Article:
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Tension grows between parents and schools over tuition fees

Ershad Kamol | Published: 23:27, Jul 11,2020 | Updated: 00:00, Jul 12,2020

 
 

Parents Forum of Mastermind School forms a human chain in front of the school at Dhanmandi in Dhaka on Saturday demanding a 50 per cent waiver for the ongoing online-based outreach education programmes. — New Age photo

Tension is growing between parents and guardians of students and educational institutions over the payment of tuition fees.

Guardians have started street agitations demanding a 50 per cent waiver for the ongoing online-based outreach education programmes while the school authorities want full payment for their existence. 

Parents of students of many institutions have been organising press conferences and human chains to press for tuition fee waiver for their wards arguing that many parents became jobless or were getting reduced salaries amid the coronavirus crisis.

Under various banners, guardians appealed for the waiver also to the government and authorities of non-government schools, kindergartens, English-medium schools and private universities, they said.

From a human chain on Saturday, parents of students of Mastermind School’s Dhanmondi campus demanded a 50 per cent off in the tuition fees arguing that many of them were no longer able to pay Tk 15,000–19,000 in tuition fees.

‘We requested the school authority on July 1 to give us a 50 per cent waiver. And then we applied to the education minister and the education secretary. But, we got no response,’ Shomy Ibrahim, a parent told New Age.

‘We have failed to make them realise the reality that many parents have become jobless while many others get a 50 per cent of their salaries now,’ she said.

Pursuing a similar argument, parents of HURDCO International School are scheduled to stage a human chain at the school premises in Bashundhara on Sunday, said a parent named Kalyan Wadder.

Both Shomy and Kalyan said that the online-based courses offered by the institutions were not up to the mark while the courses forced them to spend additional money on devices and expensive Internet data packs for their children.

Mastermind principal Fakhruddin could not be contacted for comment but HURDCO International School principal Jinnat Ali said that their school already gave all students a 20 per cent waiver and did not increase the tuition fees by 10 per cent in the new semester they used to do.

At a press conference on Wednesday, Bangladesh English Medium School Parents also demanded a 50 per cent waiver in the tuition fees.

Kindergarten owners and unpaid teachers in past few days also formed human chains to demand government financial support for the salaries of the teachers and the rents of the schools.

The owners of non-government schools, kindergartens, English-medium schools and private universities also appealed for government aid to continue their operations.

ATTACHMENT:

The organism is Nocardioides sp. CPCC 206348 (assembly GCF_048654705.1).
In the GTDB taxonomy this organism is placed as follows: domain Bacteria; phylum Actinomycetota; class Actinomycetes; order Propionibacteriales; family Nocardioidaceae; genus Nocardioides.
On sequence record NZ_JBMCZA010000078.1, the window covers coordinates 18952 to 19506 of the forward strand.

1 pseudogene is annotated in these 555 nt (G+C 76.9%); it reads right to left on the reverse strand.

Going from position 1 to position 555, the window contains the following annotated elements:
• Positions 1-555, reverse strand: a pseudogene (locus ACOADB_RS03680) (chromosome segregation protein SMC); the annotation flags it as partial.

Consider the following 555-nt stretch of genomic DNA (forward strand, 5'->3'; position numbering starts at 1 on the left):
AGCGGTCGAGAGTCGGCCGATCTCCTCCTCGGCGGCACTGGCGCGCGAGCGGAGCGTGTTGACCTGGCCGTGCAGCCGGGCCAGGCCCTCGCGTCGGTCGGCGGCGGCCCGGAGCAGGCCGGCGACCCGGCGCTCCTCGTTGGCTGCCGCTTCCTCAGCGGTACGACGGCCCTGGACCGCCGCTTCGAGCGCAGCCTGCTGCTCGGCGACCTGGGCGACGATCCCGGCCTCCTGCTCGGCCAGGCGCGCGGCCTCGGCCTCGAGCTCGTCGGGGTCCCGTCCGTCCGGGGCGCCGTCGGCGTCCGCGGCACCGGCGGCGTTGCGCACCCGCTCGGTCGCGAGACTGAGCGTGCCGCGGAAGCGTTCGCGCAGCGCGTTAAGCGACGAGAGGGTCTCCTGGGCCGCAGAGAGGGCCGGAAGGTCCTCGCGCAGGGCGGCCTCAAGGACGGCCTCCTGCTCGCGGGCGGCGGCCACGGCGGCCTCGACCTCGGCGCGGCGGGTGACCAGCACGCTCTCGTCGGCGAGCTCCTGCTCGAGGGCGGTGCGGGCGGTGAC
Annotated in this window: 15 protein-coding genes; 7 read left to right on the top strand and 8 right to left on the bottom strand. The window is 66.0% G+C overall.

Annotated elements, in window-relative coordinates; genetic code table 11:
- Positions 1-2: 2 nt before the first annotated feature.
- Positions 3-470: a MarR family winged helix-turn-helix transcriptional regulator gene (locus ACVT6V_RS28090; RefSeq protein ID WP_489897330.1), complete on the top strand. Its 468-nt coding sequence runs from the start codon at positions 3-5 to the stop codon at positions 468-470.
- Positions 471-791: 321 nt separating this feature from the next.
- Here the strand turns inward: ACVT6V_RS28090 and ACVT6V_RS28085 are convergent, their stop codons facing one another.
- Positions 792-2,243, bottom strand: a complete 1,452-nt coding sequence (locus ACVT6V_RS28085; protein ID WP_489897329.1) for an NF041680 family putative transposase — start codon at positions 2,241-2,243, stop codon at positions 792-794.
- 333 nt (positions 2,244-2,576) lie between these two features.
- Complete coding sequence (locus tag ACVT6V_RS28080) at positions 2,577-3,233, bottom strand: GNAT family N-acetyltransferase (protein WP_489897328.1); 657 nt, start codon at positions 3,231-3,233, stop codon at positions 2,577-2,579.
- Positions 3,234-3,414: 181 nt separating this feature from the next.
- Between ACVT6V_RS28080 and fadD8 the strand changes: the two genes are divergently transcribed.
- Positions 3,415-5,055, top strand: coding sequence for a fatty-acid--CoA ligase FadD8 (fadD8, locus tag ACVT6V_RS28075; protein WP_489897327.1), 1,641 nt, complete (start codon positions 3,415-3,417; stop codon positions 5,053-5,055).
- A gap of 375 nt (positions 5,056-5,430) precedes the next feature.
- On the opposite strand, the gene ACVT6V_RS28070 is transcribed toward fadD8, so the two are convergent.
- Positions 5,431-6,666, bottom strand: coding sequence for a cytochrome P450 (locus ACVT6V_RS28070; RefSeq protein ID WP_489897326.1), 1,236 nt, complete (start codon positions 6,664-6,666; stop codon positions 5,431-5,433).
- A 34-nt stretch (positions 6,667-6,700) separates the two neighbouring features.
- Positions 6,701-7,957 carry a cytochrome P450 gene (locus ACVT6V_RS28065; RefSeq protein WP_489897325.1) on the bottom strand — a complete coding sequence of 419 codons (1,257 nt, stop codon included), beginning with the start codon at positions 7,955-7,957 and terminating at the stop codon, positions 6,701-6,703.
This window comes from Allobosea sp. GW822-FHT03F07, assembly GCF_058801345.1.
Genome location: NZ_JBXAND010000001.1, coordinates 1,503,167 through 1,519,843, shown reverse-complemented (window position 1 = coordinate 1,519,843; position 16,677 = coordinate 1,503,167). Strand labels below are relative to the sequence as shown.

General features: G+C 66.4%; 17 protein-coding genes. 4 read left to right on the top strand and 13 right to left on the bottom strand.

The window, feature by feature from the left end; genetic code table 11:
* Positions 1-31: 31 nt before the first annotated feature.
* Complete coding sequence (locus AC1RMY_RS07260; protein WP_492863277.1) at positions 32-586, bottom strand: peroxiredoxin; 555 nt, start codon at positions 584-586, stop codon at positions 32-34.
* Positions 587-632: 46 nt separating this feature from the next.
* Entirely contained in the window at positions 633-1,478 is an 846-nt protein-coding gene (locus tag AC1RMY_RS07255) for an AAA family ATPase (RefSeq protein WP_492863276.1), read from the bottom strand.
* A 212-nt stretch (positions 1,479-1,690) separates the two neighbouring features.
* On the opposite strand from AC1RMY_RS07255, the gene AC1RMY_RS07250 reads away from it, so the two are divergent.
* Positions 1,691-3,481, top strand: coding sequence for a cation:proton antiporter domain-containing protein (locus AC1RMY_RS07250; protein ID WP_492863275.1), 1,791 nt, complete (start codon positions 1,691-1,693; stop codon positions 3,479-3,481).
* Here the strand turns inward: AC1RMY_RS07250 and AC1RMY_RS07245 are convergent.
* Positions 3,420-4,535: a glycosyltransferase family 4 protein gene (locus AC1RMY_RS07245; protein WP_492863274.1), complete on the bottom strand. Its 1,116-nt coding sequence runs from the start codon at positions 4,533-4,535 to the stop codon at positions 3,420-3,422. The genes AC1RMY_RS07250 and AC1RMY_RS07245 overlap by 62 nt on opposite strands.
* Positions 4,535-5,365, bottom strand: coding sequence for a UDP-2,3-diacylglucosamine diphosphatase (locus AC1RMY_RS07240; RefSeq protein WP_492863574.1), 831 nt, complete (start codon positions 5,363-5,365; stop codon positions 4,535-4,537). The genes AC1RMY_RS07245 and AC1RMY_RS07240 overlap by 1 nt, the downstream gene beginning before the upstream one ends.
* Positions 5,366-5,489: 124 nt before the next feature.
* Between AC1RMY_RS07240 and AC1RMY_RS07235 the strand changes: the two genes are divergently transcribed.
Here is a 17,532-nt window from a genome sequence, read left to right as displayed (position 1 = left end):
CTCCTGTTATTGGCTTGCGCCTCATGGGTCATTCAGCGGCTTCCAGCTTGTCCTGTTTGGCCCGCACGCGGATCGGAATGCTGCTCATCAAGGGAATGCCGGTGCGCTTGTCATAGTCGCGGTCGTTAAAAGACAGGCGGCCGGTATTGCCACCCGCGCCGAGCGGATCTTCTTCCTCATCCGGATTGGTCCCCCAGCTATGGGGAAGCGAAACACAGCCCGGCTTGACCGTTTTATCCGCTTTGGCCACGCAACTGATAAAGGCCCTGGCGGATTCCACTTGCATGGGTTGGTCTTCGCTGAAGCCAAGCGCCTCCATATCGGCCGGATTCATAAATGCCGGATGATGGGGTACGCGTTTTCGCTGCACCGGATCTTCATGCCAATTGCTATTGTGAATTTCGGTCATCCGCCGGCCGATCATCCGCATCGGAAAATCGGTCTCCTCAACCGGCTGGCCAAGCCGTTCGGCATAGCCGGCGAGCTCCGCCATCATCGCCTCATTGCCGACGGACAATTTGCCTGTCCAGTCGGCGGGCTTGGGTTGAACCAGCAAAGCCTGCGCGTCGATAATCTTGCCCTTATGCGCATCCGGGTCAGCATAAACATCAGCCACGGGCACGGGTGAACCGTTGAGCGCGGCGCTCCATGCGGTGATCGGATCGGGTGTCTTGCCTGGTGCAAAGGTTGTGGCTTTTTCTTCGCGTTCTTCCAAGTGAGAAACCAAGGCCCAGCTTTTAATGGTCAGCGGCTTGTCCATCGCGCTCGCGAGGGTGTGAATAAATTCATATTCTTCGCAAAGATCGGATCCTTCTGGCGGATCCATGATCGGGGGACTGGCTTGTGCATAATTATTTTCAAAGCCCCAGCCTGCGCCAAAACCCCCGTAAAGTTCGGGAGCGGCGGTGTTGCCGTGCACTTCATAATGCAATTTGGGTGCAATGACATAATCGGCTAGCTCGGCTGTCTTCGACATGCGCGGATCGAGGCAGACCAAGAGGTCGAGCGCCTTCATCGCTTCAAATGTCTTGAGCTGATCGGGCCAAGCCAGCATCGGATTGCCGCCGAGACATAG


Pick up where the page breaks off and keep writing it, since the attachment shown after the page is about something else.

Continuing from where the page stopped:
Asked for comment, educationist and Dhaka University English professor Syed Manzoorul islam lamented the lack of government action to solve the crisis in the greater interest of the education of an estimated four crore students.

English-medium school parents’ forum convenor AKM Ashraful Haque said that 90 per cent parents of the estimated 4,00,00 students studying in over 450 English-medium schools are enduring financial crisis in the prevailing crisis.

These schools, he claimed, charged Tk 5,000 to Tk 50,00,000 in tuition fees and the parents have to spend on average Tk 10,000 for each student as additional expenses.

Ziaul Kabir Dulu, president of Abhibhabak Oikya Forum, a platform of parents of non-government schools, said that the forum would soon seek Prime Minister Sheikh Hasina’s intervention demanding tuition fee waiver as they did not get any response from the education ministry despite demanding 100 per cent waiver on June 10.

Ziaul Kabir also demanded of the government to force the renowned schools to pay teachers from their huge deposits and to instruct them not to create pressure on the parents for the tuition fees.

Private University Students Alliance appealed to the university authorities and to the University Grants Commission for the waiver of their tuition fees arguing that the online classes were not as effective as the classroom lectures.

Bangladesh Kindergarten Association, Bangladesh Kindergarten School o College Oikya Parishad and English-Medium School Association of Bangladesh in separate programmes sought soft loans from the government to continue the operations of their schools.

Education minister Dipu Moni in June said that the government was planning to provide free internet data and devices to the students.

Dhaka Education Board chairman Md Ziaul Haque said that the board requested the school authorities not to expel students for not paying their tuition fees. 

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